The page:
CHENEY-ARMSTRONG POST # 5 NH
Dear Post 5 Members, January 6th, 2019
January 6th 2019: Post meeting in the Peterborough Community Center on Elm Street at 2 pm.
February 3rd, 2019: Post meeting canceled!!!!!
May 18th, 2019: Poppies are going to be given out on Friday and Saturday. We NEED VOLUNTEERS.
May 27th, 2019 Memorial Day! Cheney-Armstrong will be celebrating its 100th Birthday.
September 1st, 2019: Post picnic at MacDowell Dam. Pot luck, rain or shine, bring a sweater.
December 8th, 2019: Christmas Dinner is at noon! Please note this is the second Sunday in December because the first Sunday is the weekend of Thanksgiving. Pot luck! Let us know if you are coming.
Violet Despres, 88, of Peterborough, passed away on December 10, 2018 after a period of failing health. She was born in Peterborough on February 24, 1930, the daughter of Joseph and Minnie (Sweeney) Sangermano. Vi looked forward to the Peterborough Memorial Day Parade, where she rode in a Gold Star Family convertible representing the Sangermano family and the loss of her brother Philip, who was an Ace Pilot in WWII. Dear Cheney-Armstrong Post 5,
December 20th, 2018 Divine Mercy Parish acknowledges your donation of $25.00 in memory of Violet Despres. We have notified the family of your generosity. Thank you very much.
Yours in Christ,
Divine Mercy Parish
Kathleen Carskadon Graves, 80, Mother of member Lawrence D.W. Graves of Dublin, died at the Cheshire Hospital on December 28, 2018 from complications following an automobile accident. Her Grandsons Benjamin and Nicholas graduated from the U.S. Naval Sea Cadets Monadnock Squadron.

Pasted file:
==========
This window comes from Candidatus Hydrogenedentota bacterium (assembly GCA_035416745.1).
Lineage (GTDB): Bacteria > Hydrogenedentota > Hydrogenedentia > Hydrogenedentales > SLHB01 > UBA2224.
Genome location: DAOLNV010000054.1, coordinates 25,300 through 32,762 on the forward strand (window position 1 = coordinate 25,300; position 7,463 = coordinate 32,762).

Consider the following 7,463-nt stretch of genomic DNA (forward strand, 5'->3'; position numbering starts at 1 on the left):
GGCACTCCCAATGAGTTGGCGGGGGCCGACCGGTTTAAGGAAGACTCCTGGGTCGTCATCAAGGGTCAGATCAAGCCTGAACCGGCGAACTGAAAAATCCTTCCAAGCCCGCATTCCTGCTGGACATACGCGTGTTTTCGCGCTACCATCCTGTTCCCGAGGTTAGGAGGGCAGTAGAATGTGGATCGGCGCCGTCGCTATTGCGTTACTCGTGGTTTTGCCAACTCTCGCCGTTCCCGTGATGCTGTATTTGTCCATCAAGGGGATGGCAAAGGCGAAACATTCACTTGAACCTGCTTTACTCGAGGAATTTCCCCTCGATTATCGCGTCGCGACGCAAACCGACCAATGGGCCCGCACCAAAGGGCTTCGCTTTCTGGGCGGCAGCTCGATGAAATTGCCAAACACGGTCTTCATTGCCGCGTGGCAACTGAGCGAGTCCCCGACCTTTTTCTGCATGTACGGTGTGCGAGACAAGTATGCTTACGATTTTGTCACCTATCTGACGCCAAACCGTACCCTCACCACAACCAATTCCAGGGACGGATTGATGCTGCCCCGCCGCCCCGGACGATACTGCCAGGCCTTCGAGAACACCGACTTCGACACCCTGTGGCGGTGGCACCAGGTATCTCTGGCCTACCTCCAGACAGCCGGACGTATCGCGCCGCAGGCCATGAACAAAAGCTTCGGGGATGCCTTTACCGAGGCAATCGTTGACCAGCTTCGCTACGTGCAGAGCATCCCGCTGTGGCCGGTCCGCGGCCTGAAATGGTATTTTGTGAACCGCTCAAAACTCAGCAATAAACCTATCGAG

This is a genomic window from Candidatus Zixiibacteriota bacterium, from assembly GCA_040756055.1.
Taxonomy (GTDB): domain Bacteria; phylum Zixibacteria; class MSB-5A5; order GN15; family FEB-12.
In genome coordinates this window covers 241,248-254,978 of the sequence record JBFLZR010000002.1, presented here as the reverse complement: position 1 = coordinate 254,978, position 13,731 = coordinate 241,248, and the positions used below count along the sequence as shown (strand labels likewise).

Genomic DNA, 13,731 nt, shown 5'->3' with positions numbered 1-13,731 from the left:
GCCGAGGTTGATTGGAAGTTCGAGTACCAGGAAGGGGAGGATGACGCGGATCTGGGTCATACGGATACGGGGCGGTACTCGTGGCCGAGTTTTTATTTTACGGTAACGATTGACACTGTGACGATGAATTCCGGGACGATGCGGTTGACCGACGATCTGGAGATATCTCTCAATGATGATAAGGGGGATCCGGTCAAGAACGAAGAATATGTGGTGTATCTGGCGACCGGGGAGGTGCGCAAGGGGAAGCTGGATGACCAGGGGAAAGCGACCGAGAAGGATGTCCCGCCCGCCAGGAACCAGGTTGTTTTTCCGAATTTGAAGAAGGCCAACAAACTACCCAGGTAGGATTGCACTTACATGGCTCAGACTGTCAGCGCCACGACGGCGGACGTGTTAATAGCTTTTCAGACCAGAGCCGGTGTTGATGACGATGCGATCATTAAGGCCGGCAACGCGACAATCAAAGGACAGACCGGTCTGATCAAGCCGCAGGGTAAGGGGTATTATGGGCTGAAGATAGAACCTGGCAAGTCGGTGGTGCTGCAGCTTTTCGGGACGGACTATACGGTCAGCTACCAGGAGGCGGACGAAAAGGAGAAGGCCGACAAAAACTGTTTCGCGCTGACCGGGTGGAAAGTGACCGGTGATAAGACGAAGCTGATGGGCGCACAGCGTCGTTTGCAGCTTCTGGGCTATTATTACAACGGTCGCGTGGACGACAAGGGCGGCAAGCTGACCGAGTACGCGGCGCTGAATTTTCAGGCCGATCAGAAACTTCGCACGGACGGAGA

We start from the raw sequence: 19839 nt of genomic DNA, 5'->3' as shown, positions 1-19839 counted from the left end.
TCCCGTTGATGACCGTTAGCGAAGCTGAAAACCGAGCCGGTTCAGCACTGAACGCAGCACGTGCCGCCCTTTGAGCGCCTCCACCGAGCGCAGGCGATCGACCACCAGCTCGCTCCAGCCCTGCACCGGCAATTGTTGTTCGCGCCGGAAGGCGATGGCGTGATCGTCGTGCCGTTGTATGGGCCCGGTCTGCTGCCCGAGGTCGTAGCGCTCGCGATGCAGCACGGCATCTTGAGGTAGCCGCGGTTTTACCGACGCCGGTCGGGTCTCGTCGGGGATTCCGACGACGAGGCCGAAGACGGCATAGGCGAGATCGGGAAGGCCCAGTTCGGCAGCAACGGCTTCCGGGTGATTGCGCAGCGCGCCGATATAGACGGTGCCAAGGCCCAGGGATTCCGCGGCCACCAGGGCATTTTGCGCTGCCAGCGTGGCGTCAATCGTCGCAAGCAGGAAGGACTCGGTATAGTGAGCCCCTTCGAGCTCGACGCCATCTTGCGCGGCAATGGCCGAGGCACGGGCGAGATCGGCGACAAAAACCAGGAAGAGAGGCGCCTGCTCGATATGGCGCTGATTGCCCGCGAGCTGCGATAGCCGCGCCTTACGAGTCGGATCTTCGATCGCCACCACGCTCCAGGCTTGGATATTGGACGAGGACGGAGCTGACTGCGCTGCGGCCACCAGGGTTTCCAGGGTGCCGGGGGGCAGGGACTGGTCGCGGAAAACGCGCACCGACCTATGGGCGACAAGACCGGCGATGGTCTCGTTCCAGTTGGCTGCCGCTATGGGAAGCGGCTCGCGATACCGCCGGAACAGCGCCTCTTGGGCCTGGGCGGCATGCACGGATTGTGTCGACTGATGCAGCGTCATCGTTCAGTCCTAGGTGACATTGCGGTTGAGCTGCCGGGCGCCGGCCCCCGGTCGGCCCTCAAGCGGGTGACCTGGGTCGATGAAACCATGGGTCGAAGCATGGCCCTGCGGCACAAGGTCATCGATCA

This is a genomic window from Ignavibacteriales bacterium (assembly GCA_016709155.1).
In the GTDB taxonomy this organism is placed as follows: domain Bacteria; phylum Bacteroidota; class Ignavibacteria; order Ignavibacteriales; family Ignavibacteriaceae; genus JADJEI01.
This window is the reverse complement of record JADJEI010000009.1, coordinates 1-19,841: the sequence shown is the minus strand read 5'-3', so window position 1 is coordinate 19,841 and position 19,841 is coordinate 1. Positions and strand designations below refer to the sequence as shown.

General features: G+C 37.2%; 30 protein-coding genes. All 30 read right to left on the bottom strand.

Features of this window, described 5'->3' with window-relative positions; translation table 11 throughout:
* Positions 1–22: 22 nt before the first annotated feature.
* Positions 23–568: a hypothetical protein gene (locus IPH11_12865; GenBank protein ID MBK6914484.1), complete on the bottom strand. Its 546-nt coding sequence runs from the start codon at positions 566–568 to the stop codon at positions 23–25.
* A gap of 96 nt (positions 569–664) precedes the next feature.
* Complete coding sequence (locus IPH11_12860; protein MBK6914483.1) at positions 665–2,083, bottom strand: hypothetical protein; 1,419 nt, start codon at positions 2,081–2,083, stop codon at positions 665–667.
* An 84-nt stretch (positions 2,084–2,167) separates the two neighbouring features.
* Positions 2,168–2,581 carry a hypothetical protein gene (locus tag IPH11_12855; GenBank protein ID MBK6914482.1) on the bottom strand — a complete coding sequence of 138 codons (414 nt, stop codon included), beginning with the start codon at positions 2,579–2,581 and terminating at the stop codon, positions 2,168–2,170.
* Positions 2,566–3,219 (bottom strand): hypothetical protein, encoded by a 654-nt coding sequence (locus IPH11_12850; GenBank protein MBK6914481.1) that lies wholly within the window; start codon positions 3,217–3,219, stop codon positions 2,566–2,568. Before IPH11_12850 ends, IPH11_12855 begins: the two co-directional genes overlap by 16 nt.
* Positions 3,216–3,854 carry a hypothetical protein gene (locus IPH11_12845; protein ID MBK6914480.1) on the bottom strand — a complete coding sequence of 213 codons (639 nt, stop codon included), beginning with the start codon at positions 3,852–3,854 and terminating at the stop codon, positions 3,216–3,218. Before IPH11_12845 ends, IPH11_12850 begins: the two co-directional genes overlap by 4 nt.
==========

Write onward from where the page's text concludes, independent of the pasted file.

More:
Sick call: Jim Sargent from Dublin; David Geoffrey, Joseph LaBrie and Bill Clark from Peterborough; Ralph Tibbetts from Rindge; Arthur Pendleton from Temple; Joseph Garcia from Hancock; Paul Sturges from Jaffrey;
Membership: We currently have 196 members paid for 2019. We are at 92.45% to reach 212 members for 2019. Please help us find new members. New members: Marc Cramer of Peterborough served in the Air Force during the Persian Gulf; Robert MacDonald of Peterborough served in the Air Force during Vietnam. A reminder if you have not given us a copy of your DD-214 (Discharge papers) please do so. Take some time and try to join the VA. Remember to check and see if you can get a house tax exemption as a Veteran. Peterborough offers $500 and Hancock offers $300.
At the January Post meeting Dick Freeman of Peterborough is going to ask for money from the Poppy Fund for the New England Honor Flight. So far four of our WWII members have gone to Washington D. C. with the Honor Flight, Arthur Pendleton of Temple, Donald Carle of Keene, Dick Freeman of Peterborough and Laurance Foley of Dublin. Joe Byron who is in charge of New England Honor Flight said that their mission is to “transport American’s veterans to Washington D.C. to visit those memorials dedicated to honoring their service and sacrifices” at no cost to the Veteran. The first flight went on June 13, 2009 and so far: 54 flights launched, 38 Prisoners of War, 1969 Veterans served, 80 women, 23 sets of brothers, 8 husband/ wife couples and four of them were from Post 5. With approximately 500 WWII Veterans dying each day, and many Korean War Veterans not being far behind in age, our time to express our thanks to these brave men and women is running out.
In 1981, the Post sent John F. Lee (Jack), the son of Pat and Raymond Lee of Temple, to Boys State. Jack was one of the two students from NH that year to be chosen to go to Boys Nation and loved it. Pat wrote to us that he graduated in the top ten of ConVal and went on to UNH to study electrical engineering and math. When he was in Washington DC he got a poster connected to Boys Nation and had it signed by a lot of participants. Pat said it is still in his room even though he is 55 years old. The Lees’ daughter Kara J. Lee was also sent to Girl’s State in 1983 by Post 13 Greenville. Kara was ConVal’s valedictorian in 1984.